24) Lastarria-Cornhiel, S. (2006). Feminization of Agriculture: Trends and Driving Forces November, 2006 (version 1.)
25) Mehra, R.and Esim, S. (1998). What Gender Analysis can contribute to Irrigation Research and Practice in Developing Countries: Some Issues. In: D. Merrey and B.Shirish, (Eds.) Gender Analysis and Reform of Irrigation Management: Concepts, Cases and Gaps in Knowledge. Proceedings of Workshop on Gender and Water at the international Water Management Institute, Habarana, Sri Lanka.
26) Mehra, R. and Rojas, M. (2008). Women, food security and agriculture in a global marketplace. International Centre for Research on Women, http://www.icrw.org/publications/women-food-security-and-agriculture-global-marketplace
27) Mijindadi, N. B. (1993). Agricultural Extension for Women: Experience from Nigeria.
28) Presentation at the 13th World Bank Agricultural Symposium on Women in Agricultural Resource Management, January 6-7, Washington D.C.
29) Milimo, J. T. (1991). Land tenure and agricultural development in Eastern Province.In: R. Celis, J.T. Milimo, and S. Wanmali (Eds.). Adopting Improved Farm Technology: A Study of Smallholder Farmers in Eastern Province Zambia. Washington D.C.: IFPR.
30) Ogato, G.S., Boon, E.K. and Subramani, J. (2009 ). Improving Access to Productive Resources and Agricultural Services through Gender Empowerment: A Case Study of Three Rural Communities in Ambo District, Ethiopia. Journal of Human Ecology, vol.27(2), pp.85-100.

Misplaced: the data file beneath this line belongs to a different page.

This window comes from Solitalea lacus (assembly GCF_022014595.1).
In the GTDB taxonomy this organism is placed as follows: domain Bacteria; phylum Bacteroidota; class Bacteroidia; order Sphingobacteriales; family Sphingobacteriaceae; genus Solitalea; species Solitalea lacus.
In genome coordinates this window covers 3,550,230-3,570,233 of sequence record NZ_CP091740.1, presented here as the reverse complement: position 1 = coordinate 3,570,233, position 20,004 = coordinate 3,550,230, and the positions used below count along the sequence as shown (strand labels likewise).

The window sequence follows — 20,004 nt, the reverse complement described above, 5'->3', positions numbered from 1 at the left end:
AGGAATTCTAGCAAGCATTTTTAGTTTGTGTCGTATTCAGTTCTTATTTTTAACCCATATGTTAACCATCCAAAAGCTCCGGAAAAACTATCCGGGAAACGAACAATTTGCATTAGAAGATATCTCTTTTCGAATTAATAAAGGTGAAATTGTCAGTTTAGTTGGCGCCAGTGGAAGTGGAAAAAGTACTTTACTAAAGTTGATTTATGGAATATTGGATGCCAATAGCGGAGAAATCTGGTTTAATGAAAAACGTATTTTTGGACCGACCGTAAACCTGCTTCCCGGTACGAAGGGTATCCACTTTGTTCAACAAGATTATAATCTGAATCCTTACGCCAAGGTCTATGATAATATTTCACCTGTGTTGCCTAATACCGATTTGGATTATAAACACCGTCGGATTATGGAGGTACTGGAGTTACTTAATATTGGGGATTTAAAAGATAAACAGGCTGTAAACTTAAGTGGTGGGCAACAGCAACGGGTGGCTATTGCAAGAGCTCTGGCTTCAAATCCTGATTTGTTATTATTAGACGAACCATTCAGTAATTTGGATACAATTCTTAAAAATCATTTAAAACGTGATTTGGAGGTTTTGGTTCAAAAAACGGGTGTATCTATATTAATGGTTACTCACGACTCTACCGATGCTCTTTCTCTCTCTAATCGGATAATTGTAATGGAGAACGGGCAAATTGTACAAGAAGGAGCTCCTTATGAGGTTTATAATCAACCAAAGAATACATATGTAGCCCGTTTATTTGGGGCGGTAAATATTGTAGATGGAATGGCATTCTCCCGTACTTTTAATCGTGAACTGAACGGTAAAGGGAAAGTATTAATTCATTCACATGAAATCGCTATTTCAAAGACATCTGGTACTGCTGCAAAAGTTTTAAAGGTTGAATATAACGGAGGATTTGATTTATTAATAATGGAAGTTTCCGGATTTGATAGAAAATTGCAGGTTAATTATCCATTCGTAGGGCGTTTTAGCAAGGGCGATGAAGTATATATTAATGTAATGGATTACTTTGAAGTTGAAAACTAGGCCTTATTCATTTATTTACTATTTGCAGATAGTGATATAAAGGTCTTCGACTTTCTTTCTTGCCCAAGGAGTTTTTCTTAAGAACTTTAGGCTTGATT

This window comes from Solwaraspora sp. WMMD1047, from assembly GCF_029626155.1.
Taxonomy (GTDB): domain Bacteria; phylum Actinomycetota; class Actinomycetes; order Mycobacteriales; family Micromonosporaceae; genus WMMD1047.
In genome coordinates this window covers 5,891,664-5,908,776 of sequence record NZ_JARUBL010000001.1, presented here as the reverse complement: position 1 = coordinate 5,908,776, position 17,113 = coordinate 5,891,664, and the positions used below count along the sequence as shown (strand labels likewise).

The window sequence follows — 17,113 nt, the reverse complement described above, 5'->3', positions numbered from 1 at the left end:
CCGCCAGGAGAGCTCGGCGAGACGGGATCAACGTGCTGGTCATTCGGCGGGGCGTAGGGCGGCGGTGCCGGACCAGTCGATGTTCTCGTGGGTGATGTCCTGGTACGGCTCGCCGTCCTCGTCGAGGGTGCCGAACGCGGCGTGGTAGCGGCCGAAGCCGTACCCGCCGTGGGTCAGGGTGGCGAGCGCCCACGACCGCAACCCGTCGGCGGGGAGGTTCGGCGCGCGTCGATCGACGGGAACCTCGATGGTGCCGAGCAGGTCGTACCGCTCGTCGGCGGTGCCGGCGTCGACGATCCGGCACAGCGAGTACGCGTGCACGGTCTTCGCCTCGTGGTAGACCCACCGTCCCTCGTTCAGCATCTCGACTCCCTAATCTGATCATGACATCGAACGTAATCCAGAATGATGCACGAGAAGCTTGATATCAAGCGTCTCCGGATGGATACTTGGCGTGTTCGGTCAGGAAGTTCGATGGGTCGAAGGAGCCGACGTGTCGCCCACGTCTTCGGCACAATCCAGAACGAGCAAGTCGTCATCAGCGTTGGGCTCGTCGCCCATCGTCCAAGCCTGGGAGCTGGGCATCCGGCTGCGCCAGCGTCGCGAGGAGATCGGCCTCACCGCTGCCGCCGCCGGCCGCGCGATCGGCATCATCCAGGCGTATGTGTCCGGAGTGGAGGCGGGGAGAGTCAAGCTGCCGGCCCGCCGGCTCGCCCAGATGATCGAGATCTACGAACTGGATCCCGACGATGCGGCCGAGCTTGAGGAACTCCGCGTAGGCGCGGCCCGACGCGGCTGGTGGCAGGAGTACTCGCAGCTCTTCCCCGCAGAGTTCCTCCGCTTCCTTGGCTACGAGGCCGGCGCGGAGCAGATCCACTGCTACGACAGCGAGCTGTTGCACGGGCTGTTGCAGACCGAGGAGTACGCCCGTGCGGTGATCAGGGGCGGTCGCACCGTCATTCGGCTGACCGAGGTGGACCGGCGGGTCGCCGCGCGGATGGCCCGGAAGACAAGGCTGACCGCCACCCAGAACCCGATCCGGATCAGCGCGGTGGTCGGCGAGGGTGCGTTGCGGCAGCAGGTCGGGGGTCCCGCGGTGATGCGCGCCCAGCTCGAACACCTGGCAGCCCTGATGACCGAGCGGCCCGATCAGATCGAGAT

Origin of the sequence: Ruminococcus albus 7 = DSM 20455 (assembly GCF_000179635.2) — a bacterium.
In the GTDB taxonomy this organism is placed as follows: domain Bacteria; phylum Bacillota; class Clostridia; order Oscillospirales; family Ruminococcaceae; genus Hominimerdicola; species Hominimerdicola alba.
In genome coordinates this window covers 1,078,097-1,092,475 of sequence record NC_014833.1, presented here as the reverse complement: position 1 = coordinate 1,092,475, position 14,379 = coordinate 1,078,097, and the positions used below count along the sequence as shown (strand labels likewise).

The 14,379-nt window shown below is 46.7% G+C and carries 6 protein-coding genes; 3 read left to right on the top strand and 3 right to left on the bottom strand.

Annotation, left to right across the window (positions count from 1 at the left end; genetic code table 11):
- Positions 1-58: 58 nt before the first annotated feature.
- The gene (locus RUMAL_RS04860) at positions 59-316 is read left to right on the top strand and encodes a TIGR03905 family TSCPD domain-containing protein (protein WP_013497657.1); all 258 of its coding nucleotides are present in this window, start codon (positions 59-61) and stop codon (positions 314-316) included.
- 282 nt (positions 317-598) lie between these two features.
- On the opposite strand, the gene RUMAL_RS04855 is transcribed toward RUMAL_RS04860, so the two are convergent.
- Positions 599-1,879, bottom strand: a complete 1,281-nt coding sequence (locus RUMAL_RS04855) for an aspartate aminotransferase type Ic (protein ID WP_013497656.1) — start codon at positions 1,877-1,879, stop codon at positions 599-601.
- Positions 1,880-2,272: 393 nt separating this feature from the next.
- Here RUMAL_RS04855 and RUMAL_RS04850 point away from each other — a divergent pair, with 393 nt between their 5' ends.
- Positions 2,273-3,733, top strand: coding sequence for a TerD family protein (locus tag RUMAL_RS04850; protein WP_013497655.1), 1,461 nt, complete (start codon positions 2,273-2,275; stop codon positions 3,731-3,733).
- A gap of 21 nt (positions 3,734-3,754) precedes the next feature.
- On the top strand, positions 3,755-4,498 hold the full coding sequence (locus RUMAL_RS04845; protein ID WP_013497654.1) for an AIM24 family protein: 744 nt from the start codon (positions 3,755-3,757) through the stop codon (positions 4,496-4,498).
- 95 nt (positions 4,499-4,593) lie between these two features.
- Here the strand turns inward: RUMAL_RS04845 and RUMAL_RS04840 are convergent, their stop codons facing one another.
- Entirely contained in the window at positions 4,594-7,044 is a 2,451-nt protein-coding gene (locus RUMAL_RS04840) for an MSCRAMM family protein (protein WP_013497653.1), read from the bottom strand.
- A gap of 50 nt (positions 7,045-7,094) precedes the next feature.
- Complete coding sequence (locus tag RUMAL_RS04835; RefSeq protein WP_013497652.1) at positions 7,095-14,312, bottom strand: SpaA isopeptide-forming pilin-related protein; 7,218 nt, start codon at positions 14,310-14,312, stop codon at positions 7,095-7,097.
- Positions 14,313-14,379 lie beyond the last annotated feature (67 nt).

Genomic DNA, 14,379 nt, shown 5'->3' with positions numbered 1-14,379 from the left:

31) Ogunbameru, B. O. and Pandey, I. M. (1992). Nigerian Rural Women Participation in Agriculture and Decision-making. Focus on
http://www.ijasrt.webs.com 2014; 4(3):143-150
Adamawa and Taraba States. Nigerian Journal of Agricultural Extension, 7: 71-76.
32) Pala, A.O. (1983). Women’s access to land and their role in agriculture and decision-making on the farm: experiences of the Joluo of Kenya. Journal of Eastern African Research and Development, 13: 69–85.
33) Saito, K. (1994). Raising the productivity of women farmers in Sub-Saharan Africa. 1994. World Bank Discussion Papers, No. 230.
34) Saito, K. A. and Weidemann, C. J. (1990). Agricultural Extension for Women Farmers in Africa. Washington, D.C: World Bank.
35) Saito, K. A. and Spurling, D. (1992). Developing Agricultural Extension for Women Farmers. World Bank Discussion Paper 156. Washington D.C: World Bank.
36) SOFA Team and Doss, C. (2011). The role of women in agriculture. ESA Working Paper No.11-02. Agricultural Development Economics Division: FAO. www.fao.org/economic/esa.
37) Udry, C. (1996). Gender, Agricultural Production, and the Theory of the Household. Journal of Political Economy, pp: 1010–1046.
38) World Bank. (2008). World Development Report 2008: Agriculture for Development. Washington DC: The World Bank, October 2007.
39) United Nations Development Programme (UNDP). (2013). Roadmap Nigerian Agribusiness Supply Development Program (ASDP).